The Power of Forgiveness

By Christopher Hunt

October 11, 2016

At some point in our lives, we’ve all had to forgive someone. A negligent barb hit its mark and now replays in our minds, scraping open the scabs. Perhaps it’s a deeper wound caused by someone’s abuse, abandonment, or assault. The ache of these injuries can linger for years, decades, even a lifetime. Forgiving someone can be one of the most difficult things to do in your life. Yet, it’s through forgiveness that God heals our deepest wounds, and frees us from our prisons of anger, hate, self-pity, and self-contempt. But, what does forgiveness really look like?

God has guided me through a long journey of forgiveness. Not usually one to hold a grudge, it still surprises me how frequently I find myself nursing one anyway. Once, more than 25 years ago, I was on watch in the Navy, and another young sailor—a friend, I thought—looked me in the eye and said, “Hunt, you’re such a loser.” Even though I immediately rejected his unprovoked pronouncement, the episode replays in my mind to this day. His sincerity drew blood. I still think of retorts that I might have employed to bite back. To be free of this incident, I really need to forgive that guy. But how?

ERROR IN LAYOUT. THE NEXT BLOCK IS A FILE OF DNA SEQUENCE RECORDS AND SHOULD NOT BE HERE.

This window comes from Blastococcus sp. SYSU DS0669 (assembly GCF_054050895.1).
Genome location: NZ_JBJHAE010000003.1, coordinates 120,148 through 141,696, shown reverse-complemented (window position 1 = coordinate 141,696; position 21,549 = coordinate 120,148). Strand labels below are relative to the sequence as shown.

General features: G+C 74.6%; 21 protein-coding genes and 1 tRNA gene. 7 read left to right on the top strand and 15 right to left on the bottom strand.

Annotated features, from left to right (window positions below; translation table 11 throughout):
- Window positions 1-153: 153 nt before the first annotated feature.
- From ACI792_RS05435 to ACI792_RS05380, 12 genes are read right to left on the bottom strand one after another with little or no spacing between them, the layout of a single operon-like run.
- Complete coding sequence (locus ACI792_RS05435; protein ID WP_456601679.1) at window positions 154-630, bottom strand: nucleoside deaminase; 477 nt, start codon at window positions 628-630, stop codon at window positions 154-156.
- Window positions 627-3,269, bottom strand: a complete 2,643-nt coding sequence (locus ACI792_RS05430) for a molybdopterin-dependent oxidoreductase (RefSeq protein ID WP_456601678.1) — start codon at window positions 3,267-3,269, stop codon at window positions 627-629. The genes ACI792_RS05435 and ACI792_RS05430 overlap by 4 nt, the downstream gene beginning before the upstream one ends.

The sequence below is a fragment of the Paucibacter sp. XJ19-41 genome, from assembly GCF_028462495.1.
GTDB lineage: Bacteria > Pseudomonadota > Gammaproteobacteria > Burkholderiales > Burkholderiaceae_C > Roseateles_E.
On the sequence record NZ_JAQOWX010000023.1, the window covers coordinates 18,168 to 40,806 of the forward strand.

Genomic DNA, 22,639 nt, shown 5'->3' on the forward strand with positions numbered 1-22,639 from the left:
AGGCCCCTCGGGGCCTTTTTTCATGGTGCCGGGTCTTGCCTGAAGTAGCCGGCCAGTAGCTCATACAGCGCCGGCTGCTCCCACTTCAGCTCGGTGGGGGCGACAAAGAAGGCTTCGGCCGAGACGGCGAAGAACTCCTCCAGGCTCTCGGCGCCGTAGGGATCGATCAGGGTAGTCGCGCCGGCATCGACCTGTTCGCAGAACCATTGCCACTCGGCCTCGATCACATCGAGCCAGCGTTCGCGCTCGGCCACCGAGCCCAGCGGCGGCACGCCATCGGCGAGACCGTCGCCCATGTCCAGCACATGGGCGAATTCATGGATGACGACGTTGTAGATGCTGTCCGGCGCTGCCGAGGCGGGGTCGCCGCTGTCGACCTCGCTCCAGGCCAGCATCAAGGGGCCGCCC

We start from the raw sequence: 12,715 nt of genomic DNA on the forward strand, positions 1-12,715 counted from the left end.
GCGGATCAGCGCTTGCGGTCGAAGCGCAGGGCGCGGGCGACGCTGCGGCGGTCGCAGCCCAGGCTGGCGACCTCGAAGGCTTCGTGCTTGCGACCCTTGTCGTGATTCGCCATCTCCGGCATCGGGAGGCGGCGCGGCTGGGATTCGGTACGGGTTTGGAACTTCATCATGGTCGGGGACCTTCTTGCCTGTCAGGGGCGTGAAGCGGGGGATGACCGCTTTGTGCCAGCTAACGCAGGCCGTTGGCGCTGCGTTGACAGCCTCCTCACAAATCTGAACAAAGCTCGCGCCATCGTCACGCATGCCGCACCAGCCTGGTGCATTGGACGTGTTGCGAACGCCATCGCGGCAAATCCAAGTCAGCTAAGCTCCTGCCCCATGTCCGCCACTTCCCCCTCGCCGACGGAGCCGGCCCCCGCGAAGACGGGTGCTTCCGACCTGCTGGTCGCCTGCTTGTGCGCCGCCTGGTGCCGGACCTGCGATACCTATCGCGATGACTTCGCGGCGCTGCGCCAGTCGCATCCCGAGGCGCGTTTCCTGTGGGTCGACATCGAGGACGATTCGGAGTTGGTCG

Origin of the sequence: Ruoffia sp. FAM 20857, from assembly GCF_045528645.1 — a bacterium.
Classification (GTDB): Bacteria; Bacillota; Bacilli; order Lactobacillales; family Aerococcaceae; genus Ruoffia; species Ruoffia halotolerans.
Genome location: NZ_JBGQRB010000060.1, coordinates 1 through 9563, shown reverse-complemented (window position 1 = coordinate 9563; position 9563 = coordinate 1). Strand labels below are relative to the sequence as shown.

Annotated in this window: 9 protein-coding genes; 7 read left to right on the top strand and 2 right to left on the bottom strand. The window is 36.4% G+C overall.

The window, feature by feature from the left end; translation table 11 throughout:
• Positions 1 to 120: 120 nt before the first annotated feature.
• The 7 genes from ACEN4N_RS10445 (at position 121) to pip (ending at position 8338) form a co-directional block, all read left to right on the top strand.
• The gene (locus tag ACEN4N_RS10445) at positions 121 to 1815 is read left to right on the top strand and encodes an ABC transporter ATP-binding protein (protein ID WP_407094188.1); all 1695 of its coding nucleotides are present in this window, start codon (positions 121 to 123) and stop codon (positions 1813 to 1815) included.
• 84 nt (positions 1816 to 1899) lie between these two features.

Forgive as the Lord forgave you

Forgiveness is at the crux of our Christian faith. Jesus died on the cross for the forgiveness of sins (Luke 24:46-47, Matthew 26:28). In turn, God commands that we forgive those who sin against us: “As the Lord has forgiven you, so you also must forgive” (Colossians 3:13c ESV). When his disciple, Peter, asked him how many times he should forgive, Jesus essentially answered, forgive and keep on forgiving—“seventy-seven times,” a figurative number suggesting continuing renewal.